City Commemorates Late City Manager

Irving — Jack D. Huffman served as Irving’s City Manager for 20 years. From 1973 1993, Huffman executed numerous projects that directly impact the city today.

“Valley Ranch was nothing but fields,” Bruce Burns, a colleague and friend of Huffman, said. “[Huffman and I were] were developing the property out in Valley Ranch. I worked with Jack in a big way in doing development and everything north of North Gate.

“He was excited about Irving growing. He was down to earth, and he was very easy to work with. He was always for what was best for the city.”

One of the projects Huffman was most proud of was the former Central Library on Irving Boulevard. To commemorate Huffman’s legacy, the city renamed the building the Jack D. Huffman Community Building in late January.

“I think [Huffman] was a good choice [to rename the building after],” Mary Higbie, Irving resident for nearly 50 years, said. “He was certainly a wonderful city manager with a lot of skills, and it was at a time that Irving’s population was exploding.”

Huffman passed away in 2016, but his influence remains in the building now named after him.

“We’re excited about the renaming of the building,” Tom Foley, founder and director of The Study USA, said. “I really enjoyed attending the ceremony, learning this was City Manager Huffman’s ‘crown jewel.’”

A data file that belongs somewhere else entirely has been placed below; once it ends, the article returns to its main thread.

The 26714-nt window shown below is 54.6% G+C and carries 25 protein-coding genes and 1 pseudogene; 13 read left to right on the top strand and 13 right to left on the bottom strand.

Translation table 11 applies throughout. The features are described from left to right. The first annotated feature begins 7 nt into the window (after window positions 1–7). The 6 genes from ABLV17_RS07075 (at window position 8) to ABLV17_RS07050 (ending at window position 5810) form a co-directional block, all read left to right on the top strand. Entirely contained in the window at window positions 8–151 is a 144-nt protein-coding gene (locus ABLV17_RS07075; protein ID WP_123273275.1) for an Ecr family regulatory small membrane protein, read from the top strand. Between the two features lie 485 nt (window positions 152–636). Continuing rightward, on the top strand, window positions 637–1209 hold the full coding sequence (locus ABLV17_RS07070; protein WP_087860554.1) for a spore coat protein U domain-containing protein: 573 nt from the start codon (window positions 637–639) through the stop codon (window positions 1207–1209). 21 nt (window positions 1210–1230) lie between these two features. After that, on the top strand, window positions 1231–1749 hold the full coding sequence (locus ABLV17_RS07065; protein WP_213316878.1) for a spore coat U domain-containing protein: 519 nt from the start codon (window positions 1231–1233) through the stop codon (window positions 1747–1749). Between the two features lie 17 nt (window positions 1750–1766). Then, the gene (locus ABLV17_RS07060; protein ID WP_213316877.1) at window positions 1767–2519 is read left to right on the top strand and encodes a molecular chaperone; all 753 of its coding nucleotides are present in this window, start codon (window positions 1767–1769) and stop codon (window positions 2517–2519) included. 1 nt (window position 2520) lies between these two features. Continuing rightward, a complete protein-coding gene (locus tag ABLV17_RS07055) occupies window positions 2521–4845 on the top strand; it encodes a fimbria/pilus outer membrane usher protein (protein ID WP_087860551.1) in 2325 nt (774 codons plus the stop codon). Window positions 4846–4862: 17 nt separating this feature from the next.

This facility is currently home to The Study USA, Irving Archives and Museum, and the Irving Public Library’s administrative offices.

“[The Study is] able to be a small part of continuing that legacy, that spirit of learning, and we see it not only in our second floor, but we see it in our city itself,” Foley said. “It’s named The Study to build on the legacy of what existed before, where it’s a place of learning.”

Huffman was involved when the Central Library was constructed.

“[The Central Library] was a dream come true for him,” Burns said. “He wanted it for the people of Irving. He wanted it so the citizens would have a place to go and enjoy their tax dollars that were being spent on the city facilities.

“The best way to describe Jack is he was a friend to everybody in Irving. He was all about giving back to the citizens of Irving. It was meaningful to him. It wasn’t just a job. It was in his heart. It was a desire he had.”

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